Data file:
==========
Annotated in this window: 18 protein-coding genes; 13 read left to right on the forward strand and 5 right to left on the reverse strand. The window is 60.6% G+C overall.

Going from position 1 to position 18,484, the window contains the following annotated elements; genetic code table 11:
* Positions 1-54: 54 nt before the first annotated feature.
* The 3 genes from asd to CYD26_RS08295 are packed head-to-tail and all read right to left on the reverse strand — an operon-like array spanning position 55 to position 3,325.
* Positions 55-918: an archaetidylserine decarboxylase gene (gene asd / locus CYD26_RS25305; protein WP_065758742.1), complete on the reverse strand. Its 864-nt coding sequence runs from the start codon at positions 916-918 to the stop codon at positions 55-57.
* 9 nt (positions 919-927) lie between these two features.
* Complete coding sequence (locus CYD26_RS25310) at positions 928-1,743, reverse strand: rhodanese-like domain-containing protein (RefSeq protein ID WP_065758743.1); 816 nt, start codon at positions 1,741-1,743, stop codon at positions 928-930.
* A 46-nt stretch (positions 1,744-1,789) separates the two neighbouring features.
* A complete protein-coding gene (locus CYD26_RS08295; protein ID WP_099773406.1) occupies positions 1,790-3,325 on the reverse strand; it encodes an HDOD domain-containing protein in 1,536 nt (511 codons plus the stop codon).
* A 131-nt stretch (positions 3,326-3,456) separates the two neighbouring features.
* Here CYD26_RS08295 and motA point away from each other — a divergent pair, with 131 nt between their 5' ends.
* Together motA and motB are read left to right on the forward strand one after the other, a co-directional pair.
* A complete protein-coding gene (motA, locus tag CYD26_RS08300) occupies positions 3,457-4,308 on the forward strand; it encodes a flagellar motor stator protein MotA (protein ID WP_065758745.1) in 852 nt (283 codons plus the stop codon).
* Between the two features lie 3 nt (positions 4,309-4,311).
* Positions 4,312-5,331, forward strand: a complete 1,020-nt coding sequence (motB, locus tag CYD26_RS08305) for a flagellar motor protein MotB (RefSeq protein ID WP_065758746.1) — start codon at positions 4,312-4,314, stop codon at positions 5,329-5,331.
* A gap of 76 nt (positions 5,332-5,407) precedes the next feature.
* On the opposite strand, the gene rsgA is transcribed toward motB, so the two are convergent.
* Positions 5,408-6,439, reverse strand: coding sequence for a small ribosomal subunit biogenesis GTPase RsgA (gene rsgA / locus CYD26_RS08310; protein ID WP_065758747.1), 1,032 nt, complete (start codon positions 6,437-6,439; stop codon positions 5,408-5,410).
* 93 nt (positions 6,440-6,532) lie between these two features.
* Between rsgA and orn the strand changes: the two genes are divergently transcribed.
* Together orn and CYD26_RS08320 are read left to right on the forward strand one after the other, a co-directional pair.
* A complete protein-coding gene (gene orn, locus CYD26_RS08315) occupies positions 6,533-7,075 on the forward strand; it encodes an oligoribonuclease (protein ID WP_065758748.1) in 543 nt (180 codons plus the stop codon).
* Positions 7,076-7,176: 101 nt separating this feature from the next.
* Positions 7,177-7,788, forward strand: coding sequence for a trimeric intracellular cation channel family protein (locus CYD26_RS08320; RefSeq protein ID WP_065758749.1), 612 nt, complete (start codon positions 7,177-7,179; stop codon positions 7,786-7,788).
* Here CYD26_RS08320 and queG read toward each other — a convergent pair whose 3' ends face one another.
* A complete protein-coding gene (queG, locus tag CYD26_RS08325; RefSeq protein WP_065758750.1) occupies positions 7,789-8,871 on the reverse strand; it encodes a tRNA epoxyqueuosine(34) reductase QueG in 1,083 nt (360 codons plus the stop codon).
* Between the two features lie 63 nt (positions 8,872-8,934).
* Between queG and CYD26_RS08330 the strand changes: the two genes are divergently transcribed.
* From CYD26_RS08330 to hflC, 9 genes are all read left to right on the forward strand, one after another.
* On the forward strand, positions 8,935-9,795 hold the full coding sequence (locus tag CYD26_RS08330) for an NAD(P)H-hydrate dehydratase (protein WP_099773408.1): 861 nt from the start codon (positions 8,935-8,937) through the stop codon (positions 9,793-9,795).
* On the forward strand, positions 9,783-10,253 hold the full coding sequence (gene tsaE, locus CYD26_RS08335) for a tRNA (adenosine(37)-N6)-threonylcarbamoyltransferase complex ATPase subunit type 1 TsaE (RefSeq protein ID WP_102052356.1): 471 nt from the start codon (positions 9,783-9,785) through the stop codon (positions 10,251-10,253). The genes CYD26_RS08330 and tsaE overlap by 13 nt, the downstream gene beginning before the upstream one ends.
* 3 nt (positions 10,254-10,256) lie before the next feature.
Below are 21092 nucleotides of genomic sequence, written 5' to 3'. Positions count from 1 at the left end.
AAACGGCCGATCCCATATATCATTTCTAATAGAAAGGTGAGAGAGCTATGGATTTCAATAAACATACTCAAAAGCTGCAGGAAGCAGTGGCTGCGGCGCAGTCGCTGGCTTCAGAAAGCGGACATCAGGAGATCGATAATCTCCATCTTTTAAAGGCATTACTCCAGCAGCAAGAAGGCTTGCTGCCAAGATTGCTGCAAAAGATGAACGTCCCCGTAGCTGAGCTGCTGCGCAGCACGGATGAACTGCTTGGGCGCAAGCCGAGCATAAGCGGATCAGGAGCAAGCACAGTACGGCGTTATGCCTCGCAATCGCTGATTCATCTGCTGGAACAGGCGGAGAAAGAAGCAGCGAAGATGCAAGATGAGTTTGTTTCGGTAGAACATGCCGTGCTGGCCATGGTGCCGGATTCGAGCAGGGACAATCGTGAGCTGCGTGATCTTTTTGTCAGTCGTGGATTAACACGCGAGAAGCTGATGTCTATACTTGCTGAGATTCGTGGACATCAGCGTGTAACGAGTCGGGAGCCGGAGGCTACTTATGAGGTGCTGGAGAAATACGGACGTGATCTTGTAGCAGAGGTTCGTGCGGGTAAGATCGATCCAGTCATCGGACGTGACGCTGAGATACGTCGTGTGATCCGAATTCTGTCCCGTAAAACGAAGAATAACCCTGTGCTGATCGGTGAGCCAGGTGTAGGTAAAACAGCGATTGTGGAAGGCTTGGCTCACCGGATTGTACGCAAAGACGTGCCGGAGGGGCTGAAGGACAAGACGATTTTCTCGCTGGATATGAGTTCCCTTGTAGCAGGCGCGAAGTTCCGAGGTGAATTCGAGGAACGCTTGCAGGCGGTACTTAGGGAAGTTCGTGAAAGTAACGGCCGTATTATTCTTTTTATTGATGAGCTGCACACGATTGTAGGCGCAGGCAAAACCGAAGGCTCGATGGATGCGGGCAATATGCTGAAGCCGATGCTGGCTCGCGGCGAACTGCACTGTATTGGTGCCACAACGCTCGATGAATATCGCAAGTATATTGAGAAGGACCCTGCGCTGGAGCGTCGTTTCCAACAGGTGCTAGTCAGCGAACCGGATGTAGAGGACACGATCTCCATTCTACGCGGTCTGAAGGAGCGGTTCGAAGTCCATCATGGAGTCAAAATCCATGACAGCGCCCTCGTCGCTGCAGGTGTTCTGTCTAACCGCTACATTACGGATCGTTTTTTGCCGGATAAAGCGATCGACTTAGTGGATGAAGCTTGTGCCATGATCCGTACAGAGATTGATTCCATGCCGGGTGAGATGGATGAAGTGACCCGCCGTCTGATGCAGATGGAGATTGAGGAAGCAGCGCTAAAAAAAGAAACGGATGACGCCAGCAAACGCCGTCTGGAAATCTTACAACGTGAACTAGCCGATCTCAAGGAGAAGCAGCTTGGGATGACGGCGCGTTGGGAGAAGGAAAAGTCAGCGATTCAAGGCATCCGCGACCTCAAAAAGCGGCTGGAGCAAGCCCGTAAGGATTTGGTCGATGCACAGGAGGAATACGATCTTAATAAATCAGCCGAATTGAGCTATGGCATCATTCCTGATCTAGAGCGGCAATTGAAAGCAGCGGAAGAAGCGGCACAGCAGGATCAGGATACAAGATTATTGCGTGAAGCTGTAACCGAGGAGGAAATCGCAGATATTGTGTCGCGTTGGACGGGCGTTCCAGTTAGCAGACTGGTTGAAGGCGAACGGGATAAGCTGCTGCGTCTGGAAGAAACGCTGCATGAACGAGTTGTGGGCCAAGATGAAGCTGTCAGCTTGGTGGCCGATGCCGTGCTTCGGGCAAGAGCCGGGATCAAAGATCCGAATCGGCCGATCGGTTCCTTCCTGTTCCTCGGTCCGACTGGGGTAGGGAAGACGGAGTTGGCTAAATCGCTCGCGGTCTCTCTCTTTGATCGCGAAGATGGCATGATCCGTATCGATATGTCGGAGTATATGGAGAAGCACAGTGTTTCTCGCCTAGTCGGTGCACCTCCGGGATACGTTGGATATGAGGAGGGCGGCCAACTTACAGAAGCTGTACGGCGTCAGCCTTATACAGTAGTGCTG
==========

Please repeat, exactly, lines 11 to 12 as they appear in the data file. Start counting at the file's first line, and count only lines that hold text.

* Here CYD26_RS08295 and motA point away from each other — a divergent pair, with 131 nt between their 5' ends.
* Together motA and motB are read left to right on the forward strand one after the other, a co-directional pair.